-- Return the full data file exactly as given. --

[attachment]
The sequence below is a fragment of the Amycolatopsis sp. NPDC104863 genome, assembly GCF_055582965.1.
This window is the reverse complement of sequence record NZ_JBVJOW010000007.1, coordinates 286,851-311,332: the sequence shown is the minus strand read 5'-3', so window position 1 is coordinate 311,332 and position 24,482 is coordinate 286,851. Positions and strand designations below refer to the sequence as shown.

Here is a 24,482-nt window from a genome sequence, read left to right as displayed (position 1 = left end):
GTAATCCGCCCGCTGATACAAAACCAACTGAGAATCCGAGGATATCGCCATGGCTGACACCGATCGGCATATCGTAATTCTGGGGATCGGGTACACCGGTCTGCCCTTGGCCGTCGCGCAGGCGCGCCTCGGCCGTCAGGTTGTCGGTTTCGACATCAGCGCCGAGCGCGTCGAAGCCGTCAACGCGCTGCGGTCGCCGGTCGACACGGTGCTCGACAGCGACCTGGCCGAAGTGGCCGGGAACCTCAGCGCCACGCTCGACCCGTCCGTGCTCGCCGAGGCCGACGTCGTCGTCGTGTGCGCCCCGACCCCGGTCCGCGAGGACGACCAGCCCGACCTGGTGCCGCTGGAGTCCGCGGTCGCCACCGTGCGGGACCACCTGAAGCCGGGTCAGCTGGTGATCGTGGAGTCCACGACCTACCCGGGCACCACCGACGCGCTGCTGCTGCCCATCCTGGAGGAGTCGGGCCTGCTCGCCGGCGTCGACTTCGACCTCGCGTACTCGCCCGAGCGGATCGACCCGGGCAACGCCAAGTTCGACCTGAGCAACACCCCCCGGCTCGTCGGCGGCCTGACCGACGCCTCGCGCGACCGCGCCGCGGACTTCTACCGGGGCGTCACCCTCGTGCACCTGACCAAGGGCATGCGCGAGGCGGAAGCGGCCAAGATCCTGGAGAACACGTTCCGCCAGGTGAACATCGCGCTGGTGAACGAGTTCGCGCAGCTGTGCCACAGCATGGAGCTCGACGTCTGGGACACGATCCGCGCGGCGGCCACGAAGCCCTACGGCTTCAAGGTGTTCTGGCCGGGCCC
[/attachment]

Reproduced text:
The sequence below is a fragment of the Amycolatopsis sp. NPDC104863 genome, assembly GCF_055582965.1.
This window is the reverse complement of sequence record NZ_JBVJOW010000007.1, coordinates 286,851-311,332: the sequence shown is the minus strand read 5'-3', so window position 1 is coordinate 311,332 and position 24,482 is coordinate 286,851. Positions and strand designations below refer to the sequence as shown.

Here is a 24,482-nt window from a genome sequence, read left to right as displayed (position 1 = left end):
GTAATCCGCCCGCTGATACAAAACCAACTGAGAATCCGAGGATATCGCCATGGCTGACACCGATCGGCATATCGTAATTCTGGGGATCGGGTACACCGGTCTGCCCTTGGCCGTCGCGCAGGCGCGCCTCGGCCGTCAGGTTGTCGGTTTCGACATCAGCGCCGAGCGCGTCGAAGCCGTCAACGCGCTGCGGTCGCCGGTCGACACGGTGCTCGACAGCGACCTGGCCGAAGTGGCCGGGAACCTCAGCGCCACGCTCGACCCGTCCGTGCTCGCCGAGGCCGACGTCGTCGTCGTGTGCGCCCCGACCCCGGTCCGCGAGGACGACCAGCCCGACCTGGTGCCGCTGGAGTCCGCGGTCGCCACCGTGCGGGACCACCTGAAGCCGGGTCAGCTGGTGATCGTGGAGTCCACGACCTACCCGGGCACCACCGACGCGCTGCTGCTGCCCATCCTGGAGGAGTCGGGCCTGCTCGCCGGCGTCGACTTCGACCTCGCGTACTCGCCCGAGCGGATCGACCCGGGCAACGCCAAGTTCGACCTGAGCAACACCCCCCGGCTCGTCGGCGGCCTGACCGACGCCTCGCGCGACCGCGCCGCGGACTTCTACCGGGGCGTCACCCTCGTGCACCTGACCAAGGGCATGCGCGAGGCGGAAGCGGCCAAGATCCTGGAGAACACGTTCCGCCAGGTGAACATCGCGCTGGTGAACGAGTTCGCGCAGCTGTGCCACAGCATGGAGCTCGACGTCTGGGACACGATCCGCGCGGCGGCCACGAAGCCCTACGGCTTCAAGGTGTTCTGGCCGGGCCC